The Waikiki beach boys began using outrigger canoe paddles with surfboards in the 1960s, as a way to keep an eye on their tourist charges and to get better pictures as the beginners made their first attempts at wave riding. Ask locals about stand-up paddleboarding, and many will reminisce about the first time they saw someone do it.
“I remember this one guy, he wore a construction helmet and had a cigar clamped in his teeth,” Charles Myers, an archivist at the Bishop Museum, told me as he brought out vintage black-and-white photos of Waikiki. “He used a paddle and stood up on this big, floaty tandem board to see above the water when he was teaching people to surf.”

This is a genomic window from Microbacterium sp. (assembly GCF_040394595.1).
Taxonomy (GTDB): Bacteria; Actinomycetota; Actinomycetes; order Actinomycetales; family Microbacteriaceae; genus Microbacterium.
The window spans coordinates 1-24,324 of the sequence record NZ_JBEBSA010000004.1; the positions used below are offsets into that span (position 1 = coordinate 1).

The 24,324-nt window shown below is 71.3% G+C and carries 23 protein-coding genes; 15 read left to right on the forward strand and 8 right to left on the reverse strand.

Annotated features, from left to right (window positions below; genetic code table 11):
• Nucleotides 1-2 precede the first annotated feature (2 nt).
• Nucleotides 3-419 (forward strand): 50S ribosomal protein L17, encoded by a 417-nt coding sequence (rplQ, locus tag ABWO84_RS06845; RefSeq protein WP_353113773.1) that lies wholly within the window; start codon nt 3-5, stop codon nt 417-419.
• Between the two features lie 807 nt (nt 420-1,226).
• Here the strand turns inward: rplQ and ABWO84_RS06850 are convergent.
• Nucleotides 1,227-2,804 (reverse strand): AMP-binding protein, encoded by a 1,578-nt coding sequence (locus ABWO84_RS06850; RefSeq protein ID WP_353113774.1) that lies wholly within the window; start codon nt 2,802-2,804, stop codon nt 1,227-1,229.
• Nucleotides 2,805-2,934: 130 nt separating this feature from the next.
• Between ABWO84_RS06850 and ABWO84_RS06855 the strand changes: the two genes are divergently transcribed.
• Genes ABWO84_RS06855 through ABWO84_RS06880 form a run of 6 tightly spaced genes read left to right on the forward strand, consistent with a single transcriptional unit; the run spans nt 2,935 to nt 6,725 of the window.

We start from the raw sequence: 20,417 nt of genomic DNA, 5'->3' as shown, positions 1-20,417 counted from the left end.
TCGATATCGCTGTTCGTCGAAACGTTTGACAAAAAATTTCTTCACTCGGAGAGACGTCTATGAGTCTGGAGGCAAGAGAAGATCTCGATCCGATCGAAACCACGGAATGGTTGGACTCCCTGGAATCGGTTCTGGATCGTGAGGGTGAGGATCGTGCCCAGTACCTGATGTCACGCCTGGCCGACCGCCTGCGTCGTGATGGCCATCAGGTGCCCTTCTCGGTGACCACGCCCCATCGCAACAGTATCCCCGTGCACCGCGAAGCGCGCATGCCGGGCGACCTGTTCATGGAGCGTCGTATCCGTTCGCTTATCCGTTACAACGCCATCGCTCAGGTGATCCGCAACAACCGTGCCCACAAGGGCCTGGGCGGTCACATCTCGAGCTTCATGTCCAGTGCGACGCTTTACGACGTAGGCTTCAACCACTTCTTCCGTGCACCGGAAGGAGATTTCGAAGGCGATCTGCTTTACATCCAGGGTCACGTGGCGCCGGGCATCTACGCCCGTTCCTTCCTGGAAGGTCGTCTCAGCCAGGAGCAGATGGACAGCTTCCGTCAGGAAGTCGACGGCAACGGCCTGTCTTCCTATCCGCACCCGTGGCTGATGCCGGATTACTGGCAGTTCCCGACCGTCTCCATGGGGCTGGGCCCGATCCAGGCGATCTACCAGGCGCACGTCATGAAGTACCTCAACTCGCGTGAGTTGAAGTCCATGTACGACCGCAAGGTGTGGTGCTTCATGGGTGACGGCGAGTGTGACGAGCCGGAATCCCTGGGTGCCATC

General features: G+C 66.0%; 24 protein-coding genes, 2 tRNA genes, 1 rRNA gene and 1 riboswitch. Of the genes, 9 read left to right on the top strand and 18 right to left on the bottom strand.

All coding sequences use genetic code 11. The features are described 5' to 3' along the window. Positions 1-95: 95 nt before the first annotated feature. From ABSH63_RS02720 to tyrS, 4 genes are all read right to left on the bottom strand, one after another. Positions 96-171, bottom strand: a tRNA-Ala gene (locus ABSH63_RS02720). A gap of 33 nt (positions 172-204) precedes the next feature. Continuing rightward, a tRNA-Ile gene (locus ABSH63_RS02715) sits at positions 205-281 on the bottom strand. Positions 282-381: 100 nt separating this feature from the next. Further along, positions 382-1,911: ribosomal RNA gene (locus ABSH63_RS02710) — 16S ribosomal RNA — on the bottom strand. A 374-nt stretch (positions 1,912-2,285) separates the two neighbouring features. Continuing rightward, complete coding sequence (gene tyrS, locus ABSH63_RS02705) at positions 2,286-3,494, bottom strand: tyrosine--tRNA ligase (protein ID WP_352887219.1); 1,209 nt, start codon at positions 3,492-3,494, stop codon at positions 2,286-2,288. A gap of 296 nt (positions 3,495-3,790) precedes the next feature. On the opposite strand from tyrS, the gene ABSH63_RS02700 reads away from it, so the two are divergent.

As I examined photographs of fit young men surfing, swimming and paddling canoes — and even giving ukulele lessons to women on the beach — I thought of the tradition of the “waterman,” the athletic and aesthetic ideal to which ancient Hawaiian men aspired. The beach boys, the modern epitome of watermen, found joy in every kind of water sport and helped to popularize surfing as we know it.
One of the most famous was George Freeth, an accomplished swimmer and lifeguard who was the subject of a profile by Jack London in 1907. Freeth, who moved to California and became known as a pioneer of modern surfing, was awarded a Congressional medal for rescuing several fishermen during a treacherous storm in 1908.
What began as a matter of practicality for the beach boys started popping up in its modern form as a full-fledged sport in the past 5 to 10 years; there are now stand-up paddleboarding competitions all over the world, from flat-water races on rivers and lakes to big-wave ocean contests. Since the boards are large and stable in flat water, they are…